Almost everyone knows that accounting deals with debits and credits; but many fewer people know what the purpose of those are. The purpose of a ledger was to show a position as of a point in time–and it does this through the use of balances. Balances show how things stand at some particular point.
But a ledger is not a static thing. It changes all the time (or at least the business owner hopes it does!) as activity is recorded. If all the activity were recorded in only one way, like the production of finished good or the payments to vendor, balances would accumulate endlessly, and never get smaller.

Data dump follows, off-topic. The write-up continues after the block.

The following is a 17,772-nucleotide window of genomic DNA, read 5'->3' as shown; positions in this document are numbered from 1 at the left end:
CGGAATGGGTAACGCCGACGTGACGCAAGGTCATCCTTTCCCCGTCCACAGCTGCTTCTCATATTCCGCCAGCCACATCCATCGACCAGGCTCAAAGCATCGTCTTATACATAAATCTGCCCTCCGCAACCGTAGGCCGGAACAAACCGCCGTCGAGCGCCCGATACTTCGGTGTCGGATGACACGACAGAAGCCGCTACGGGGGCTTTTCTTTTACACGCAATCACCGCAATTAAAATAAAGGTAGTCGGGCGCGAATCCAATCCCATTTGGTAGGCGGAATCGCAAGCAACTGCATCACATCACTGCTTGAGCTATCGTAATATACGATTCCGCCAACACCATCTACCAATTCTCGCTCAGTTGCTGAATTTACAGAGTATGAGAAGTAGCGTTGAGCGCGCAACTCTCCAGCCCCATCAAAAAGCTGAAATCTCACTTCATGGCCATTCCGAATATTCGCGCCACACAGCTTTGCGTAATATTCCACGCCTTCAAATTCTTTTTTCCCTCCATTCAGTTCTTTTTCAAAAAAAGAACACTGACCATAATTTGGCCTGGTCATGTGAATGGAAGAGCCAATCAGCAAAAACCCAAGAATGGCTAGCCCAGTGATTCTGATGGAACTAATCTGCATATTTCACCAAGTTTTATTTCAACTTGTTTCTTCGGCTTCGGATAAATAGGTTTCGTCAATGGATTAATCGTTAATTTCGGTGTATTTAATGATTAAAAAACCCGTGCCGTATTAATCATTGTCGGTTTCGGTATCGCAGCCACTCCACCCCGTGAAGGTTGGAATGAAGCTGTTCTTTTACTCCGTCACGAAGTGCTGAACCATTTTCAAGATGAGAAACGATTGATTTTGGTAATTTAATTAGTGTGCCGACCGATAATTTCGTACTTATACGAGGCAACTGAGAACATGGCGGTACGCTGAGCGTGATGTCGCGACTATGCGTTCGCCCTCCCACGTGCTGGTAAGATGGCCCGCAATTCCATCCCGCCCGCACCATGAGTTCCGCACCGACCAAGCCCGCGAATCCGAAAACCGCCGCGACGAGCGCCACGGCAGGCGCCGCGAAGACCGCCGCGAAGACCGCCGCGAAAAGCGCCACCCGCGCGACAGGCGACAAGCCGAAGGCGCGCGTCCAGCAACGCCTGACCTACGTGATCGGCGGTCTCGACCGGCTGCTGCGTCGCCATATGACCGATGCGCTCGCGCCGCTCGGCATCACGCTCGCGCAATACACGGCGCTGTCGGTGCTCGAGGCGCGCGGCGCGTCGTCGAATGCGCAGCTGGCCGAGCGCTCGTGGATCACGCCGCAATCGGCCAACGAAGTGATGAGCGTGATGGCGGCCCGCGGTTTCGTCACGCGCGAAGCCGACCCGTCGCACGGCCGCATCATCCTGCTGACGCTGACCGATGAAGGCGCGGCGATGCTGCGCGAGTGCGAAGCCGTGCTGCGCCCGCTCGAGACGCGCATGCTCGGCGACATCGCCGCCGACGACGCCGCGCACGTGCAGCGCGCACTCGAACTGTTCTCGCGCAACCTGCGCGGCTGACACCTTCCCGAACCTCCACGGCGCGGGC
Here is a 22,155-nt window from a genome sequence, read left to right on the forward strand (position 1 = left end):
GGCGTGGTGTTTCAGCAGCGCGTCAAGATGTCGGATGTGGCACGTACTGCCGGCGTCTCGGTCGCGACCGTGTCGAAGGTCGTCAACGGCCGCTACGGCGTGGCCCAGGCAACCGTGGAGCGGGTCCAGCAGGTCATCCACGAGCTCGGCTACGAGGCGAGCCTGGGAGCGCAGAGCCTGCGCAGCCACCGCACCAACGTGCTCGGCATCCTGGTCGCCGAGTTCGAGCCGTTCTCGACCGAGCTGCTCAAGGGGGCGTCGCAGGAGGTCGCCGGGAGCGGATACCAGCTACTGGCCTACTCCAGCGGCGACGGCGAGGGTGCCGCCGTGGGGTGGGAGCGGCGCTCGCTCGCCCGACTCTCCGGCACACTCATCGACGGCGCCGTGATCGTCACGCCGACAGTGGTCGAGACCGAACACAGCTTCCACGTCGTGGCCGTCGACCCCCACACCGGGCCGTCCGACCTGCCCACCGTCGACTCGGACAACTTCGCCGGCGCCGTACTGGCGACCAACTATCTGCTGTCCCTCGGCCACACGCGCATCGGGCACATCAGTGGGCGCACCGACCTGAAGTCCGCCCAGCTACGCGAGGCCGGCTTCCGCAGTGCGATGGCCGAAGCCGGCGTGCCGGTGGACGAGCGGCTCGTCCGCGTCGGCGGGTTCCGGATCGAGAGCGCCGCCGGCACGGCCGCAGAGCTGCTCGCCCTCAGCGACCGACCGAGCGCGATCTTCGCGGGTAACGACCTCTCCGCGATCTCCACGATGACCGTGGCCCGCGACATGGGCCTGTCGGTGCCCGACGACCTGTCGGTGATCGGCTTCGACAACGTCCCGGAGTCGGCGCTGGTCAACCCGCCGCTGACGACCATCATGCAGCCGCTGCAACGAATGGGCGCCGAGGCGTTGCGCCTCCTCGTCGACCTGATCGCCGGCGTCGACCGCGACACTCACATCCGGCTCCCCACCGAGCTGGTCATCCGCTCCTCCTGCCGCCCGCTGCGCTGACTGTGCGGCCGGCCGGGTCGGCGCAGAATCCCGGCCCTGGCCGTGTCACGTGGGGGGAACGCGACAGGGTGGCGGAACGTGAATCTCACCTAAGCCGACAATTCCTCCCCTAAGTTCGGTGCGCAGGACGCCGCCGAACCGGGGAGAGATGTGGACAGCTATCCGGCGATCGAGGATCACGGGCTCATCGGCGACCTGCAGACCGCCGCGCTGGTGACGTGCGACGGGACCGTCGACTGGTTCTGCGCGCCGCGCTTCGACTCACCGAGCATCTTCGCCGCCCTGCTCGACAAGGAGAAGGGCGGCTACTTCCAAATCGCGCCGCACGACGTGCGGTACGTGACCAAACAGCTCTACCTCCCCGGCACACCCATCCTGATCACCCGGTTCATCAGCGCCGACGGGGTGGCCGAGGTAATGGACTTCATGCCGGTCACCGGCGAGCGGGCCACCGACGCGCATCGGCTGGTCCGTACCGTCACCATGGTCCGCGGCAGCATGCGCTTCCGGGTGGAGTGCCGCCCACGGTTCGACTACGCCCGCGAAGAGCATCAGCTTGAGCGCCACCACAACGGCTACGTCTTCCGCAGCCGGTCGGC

Double entry means that each business event has what McCarthy has termed “Duality,” two impacts. The result of this is that there is a flow into and out of all accounts–or there should be if the accounting model is correct. The payment to vendors not only decreases the outstanding bills, it decreases cash; the production of finished goods not only increases inventory on hand, it recognizes the consumption of raw materials.
Most blockchain applications today ignore this historical aspect of a ledger; in other words they don’t solve the total problem today’s ledgers typically solve. This is a gap in blockchain. It can be rectified–the technology doesn’t preclude doing this. But the technology and configuration of it would have to be enhanced to do so.